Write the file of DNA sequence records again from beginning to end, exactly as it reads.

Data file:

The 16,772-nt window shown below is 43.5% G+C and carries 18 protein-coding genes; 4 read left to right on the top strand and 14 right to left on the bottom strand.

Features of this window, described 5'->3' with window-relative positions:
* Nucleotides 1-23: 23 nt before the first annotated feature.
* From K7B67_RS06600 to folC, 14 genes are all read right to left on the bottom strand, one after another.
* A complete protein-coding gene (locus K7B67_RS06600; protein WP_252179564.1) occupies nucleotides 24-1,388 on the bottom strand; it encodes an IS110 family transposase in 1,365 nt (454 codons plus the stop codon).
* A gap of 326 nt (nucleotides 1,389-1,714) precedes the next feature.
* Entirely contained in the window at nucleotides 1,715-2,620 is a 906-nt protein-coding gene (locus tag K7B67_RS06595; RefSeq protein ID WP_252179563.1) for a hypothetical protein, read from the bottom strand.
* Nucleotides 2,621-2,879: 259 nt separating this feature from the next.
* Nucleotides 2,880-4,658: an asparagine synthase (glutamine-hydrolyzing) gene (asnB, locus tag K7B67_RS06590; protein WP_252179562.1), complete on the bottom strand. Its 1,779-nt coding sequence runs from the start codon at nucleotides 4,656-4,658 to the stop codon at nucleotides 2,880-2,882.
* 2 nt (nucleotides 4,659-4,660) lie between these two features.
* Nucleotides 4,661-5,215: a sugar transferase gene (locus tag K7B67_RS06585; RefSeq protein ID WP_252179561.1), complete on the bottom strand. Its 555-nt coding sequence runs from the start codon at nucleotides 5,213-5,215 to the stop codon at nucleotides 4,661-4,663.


The 16,772-nt window shown below is 43.5% G+C and carries 18 protein-coding genes; 4 read left to right on the top strand and 14 right to left on the bottom strand.

Features of this window, described 5'->3' with window-relative positions:
* Nucleotides 1-23: 23 nt before the first annotated feature.
* From K7B67_RS06600 to folC, 14 genes are all read right to left on the bottom strand, one after another.
* A complete protein-coding gene (locus K7B67_RS06600; protein WP_252179564.1) occupies nucleotides 24-1,388 on the bottom strand; it encodes an IS110 family transposase in 1,365 nt (454 codons plus the stop codon).
* A gap of 326 nt (nucleotides 1,389-1,714) precedes the next feature.
* Entirely contained in the window at nucleotides 1,715-2,620 is a 906-nt protein-coding gene (locus tag K7B67_RS06595; RefSeq protein ID WP_252179563.1) for a hypothetical protein, read from the bottom strand.
* Nucleotides 2,621-2,879: 259 nt separating this feature from the next.
* Nucleotides 2,880-4,658: an asparagine synthase (glutamine-hydrolyzing) gene (asnB, locus tag K7B67_RS06590; protein WP_252179562.1), complete on the bottom strand. Its 1,779-nt coding sequence runs from the start codon at nucleotides 4,656-4,658 to the stop codon at nucleotides 2,880-2,882.
* 2 nt (nucleotides 4,659-4,660) lie between these two features.
* Nucleotides 4,661-5,215: a sugar transferase gene (locus tag K7B67_RS06585; RefSeq protein ID WP_252179561.1), complete on the bottom strand. Its 555-nt coding sequence runs from the start codon at nucleotides 5,213-5,215 to the stop codon at nucleotides 4,661-4,663.